Loading up Julio’s retro ride, I had to adjust the wheel cups a bit to help with the saddle / handlebar overlap, but again, a very easy maneuver. Another nice little touch are stickers that direct you as to which way the bike should be loaded; I won’t lie, it helps. With two bikes in tow I still couldn’t see an issue with movement even with the added weight. The newest problem came when it was time to unload. As Julio released the hooks and slid them up, the rear wheel was grabbing onto the rack. This could easily be fixed by lengthening the arms another two to four inches, but eventually the Saris let go. Again, a small learning curve comes with this rack; practice makes perfect.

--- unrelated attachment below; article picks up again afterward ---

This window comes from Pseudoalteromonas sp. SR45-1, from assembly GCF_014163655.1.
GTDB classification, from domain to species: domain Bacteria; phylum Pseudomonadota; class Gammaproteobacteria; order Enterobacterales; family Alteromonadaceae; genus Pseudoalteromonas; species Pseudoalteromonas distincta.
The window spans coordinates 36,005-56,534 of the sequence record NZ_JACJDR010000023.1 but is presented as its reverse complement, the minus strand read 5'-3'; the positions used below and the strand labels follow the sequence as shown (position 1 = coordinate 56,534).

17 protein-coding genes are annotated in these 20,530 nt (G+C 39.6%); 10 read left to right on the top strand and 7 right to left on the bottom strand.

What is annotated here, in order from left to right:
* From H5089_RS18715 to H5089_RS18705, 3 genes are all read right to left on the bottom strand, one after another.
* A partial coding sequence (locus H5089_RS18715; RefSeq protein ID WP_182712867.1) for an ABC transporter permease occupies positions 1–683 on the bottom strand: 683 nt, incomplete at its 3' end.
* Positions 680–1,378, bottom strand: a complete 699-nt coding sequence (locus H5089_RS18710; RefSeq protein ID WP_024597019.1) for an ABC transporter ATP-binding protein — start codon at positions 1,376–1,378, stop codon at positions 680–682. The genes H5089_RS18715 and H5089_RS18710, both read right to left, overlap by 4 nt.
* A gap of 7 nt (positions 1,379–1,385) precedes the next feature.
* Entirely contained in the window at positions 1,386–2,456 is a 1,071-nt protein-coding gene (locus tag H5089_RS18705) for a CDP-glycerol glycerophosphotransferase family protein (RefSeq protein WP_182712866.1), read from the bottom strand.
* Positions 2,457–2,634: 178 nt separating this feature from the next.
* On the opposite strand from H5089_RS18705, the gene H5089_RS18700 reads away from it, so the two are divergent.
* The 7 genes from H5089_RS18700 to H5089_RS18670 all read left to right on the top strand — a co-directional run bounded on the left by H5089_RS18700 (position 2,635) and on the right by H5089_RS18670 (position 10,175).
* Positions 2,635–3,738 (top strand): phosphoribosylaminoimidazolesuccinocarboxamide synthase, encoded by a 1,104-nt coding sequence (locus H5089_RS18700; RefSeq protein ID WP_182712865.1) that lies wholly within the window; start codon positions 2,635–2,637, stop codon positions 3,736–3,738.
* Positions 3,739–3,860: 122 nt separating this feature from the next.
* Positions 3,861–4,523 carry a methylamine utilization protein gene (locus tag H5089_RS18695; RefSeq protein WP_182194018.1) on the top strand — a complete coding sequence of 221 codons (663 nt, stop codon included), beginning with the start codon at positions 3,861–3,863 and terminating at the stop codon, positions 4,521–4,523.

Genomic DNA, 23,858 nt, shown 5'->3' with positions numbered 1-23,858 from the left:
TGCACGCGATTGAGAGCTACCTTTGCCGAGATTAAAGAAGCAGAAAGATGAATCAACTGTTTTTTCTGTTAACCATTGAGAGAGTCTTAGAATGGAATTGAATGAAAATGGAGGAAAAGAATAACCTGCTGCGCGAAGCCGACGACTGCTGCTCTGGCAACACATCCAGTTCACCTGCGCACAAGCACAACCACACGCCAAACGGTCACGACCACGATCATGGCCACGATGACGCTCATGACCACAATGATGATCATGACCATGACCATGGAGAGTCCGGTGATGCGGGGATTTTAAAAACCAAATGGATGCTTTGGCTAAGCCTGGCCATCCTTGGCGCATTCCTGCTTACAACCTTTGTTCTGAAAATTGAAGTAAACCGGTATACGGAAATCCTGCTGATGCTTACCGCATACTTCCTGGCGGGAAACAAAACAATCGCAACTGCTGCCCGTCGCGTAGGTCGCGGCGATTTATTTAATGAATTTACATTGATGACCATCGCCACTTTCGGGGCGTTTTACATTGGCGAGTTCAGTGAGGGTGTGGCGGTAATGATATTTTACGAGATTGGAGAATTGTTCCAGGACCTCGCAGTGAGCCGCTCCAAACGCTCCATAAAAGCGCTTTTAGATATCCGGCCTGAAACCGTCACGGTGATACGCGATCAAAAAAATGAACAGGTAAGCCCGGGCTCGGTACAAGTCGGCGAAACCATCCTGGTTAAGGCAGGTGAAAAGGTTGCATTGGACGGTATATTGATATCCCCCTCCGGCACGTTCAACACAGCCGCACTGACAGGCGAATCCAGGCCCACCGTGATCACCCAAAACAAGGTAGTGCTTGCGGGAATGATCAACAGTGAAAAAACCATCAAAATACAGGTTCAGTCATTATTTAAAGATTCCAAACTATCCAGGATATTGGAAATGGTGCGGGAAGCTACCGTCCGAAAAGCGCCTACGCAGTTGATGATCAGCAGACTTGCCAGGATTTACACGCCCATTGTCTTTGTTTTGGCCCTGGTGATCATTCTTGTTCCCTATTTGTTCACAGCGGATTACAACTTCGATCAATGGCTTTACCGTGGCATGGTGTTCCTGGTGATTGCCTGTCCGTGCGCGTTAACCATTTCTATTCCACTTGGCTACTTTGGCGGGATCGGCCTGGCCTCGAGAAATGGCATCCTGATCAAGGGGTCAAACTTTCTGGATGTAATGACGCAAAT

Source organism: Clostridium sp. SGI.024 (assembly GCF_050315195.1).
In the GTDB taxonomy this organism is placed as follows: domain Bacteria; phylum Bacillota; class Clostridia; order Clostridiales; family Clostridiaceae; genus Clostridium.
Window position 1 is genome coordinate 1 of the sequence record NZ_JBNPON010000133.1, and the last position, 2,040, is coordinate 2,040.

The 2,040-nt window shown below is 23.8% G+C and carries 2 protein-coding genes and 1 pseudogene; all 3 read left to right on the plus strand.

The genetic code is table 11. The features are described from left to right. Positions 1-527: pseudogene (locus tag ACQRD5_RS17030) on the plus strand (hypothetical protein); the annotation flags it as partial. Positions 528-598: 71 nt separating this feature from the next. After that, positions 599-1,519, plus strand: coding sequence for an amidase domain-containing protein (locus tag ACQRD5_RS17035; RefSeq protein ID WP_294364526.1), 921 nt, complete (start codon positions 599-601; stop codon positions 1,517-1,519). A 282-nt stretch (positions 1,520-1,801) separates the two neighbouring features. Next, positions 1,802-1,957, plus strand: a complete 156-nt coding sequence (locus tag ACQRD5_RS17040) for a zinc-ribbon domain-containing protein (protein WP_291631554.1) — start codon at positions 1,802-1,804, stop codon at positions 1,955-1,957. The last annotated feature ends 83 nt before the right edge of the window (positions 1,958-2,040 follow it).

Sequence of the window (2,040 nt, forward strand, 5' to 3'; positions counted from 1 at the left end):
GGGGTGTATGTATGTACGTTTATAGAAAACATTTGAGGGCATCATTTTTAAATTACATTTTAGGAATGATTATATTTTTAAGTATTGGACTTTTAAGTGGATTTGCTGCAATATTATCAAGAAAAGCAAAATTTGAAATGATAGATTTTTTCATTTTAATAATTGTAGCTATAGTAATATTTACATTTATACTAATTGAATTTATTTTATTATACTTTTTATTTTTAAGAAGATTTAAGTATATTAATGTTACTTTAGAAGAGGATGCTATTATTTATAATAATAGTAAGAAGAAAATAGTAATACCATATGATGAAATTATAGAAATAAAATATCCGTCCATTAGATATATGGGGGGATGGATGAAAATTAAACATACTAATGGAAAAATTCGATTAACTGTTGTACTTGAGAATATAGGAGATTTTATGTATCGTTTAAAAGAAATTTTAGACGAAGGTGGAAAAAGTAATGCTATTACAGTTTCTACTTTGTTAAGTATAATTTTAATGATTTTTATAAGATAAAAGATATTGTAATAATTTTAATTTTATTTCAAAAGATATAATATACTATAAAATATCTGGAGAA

Overall (besides the whole rear door issue) I liked the Saris. It is a solid platform for under $500. Even with the minimal use of materials, the “Made in America” sticker makes me feel all warm and patriotic inside. It has an integrated locking system that’s cool but it won’t make it through two bike frames. A simple solution would be to use a cable lock if you are planning on your bike being out of sight for an extended period of time. Lastly, don’t forget to add that extra $100 for larger cradles when you want to pull the trigger on this purchase.